3. Anagen Effluvium

The opposite of Telogen Effluvium, this hair loss refers to hair shedding that happens during the growth stage (anagen) of the hair cycle.

 

  • The culprit/s: It usually results from potent medications or medical treatments (such as chemotherapy, blood thinners, or drugs for depression, high blood pressure, etc.). Its side effect causes a hair production shutdown, which affects the scalp and other body parts.

 

  • How to Spot It: It is identified by sudden diffuse shedding of structurally damaged hairs in a localized area (single bald patch or several bald patches).

 

  • How to Stop It: In most cases, hair should grow back on its own once the treatment or medication is stopped. Prescribed medication or our Hair Growth Routine Set can help speed things along.

 

4. Alopecia Areata

A type of autoimmune condition, this happens when the body’s immune system mistakenly attacks healthy tissues, mainly the hair follicles, causing the hair to fall out and stop it from growing back.

 

  • The culprit/s: The precise cause of this condition is unknown, but there is little scientific evidence that it is caused by stress. Genetics also plays a part in this. One in five people with alopecia areata has a family member who has also developed the disease.

 

  • How to Spot It: Hair loss can happen without warning, starting as small patches on the scalp that moves, grows, or multiplies. Even the hair on brows, lashes, and other body parts may fall out and possibly lead to complete hair loss (alopecia totalis/universalis).

 

  • How to Stop It: Conventional treatments for alopecia areata are limited, and there is no cure. But doctors can prescribe medication or treatment for hair regrowth. But there are some, who have only a few patches of hair loss, experience a sudden, full recovery.

 

5. Hair Shaft Abnormalities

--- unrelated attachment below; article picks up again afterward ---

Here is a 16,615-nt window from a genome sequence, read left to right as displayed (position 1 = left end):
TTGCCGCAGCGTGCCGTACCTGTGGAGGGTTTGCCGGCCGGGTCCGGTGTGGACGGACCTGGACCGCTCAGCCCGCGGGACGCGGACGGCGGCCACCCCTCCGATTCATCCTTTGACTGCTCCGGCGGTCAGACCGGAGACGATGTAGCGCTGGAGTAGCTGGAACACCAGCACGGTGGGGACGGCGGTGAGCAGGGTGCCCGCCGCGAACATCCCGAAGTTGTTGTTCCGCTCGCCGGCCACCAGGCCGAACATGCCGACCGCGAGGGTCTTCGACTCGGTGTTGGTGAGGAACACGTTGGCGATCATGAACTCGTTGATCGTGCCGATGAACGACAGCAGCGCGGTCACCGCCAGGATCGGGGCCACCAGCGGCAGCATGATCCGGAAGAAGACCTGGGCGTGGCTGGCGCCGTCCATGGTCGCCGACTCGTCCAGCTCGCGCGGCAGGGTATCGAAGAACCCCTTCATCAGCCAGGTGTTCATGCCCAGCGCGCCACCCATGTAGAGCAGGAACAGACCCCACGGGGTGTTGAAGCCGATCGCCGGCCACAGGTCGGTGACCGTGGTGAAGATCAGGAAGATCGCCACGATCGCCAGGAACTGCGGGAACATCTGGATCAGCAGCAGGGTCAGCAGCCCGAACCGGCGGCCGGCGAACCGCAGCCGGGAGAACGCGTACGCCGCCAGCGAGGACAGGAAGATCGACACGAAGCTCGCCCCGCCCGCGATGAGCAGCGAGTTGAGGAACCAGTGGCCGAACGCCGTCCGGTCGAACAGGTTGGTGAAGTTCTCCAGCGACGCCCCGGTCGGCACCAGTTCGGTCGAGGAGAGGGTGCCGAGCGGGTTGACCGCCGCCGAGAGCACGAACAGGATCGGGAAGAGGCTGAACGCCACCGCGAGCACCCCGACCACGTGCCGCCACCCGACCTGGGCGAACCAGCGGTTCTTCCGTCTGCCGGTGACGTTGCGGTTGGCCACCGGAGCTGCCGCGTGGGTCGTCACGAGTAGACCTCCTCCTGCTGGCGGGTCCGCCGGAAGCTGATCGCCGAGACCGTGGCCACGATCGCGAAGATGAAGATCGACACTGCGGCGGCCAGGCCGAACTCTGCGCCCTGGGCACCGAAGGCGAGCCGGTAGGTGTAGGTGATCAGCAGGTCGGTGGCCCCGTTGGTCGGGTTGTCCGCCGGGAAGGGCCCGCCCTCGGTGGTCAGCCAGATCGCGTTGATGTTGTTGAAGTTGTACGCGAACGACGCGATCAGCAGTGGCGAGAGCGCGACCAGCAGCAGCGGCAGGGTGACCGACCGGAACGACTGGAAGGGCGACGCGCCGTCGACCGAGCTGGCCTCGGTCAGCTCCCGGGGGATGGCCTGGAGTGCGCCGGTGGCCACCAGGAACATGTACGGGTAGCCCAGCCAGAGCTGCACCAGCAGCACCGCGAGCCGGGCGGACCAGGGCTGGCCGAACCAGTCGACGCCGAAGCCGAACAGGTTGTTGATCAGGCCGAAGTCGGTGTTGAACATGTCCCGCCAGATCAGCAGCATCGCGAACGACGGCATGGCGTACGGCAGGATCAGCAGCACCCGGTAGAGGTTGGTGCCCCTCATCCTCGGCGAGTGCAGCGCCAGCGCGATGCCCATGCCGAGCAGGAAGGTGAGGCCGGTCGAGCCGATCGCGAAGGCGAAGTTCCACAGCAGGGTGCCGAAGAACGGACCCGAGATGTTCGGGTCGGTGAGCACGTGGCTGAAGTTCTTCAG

Abnormalities in the hair follicles can cause strands to thin and weaken, and prone to breaking. The breaking occurs along the hair shaft (the visible part of a hair strand). There are a few kinds of hair shaft abnormalities, and this includes traction alopecia.

 

  • The culprit/s: Traction alopecia is caused by tight hairstyles (like tight ponytails and braids) that forcefully pull hair away from the scalp.

 

  • How to Spot It: The excessive strain on the scalp and follicles involves thinning hair or bald spots and may lead to permanent damage to the follicles and prevent hair regrowth.

 

  • How to Stop It: Wearing the hair down or opting for looser hairstyles can prevent the condition. Lessening or avoiding heat and chemical treatment help is highly recommended. Additionally, you can strengthen your hair with our Bio-Pixilin shampoo and conditioner.

 

The takeaway

Concerning yourself with your hair is not at all silly, nor is it a matter you should be embarrassed about. Consult with your healthcare provider so they can accurately diagnose your type of hair loss and recommend the best treatment options for you.

 

Remember, while hair loss is relatively common, it does not have to be permanent. You do not need to resign yourself to a life of baldness when there are simple things you can do to prevent it. You are in control, my friend. Your hair is your say.

Written by Anne Reyes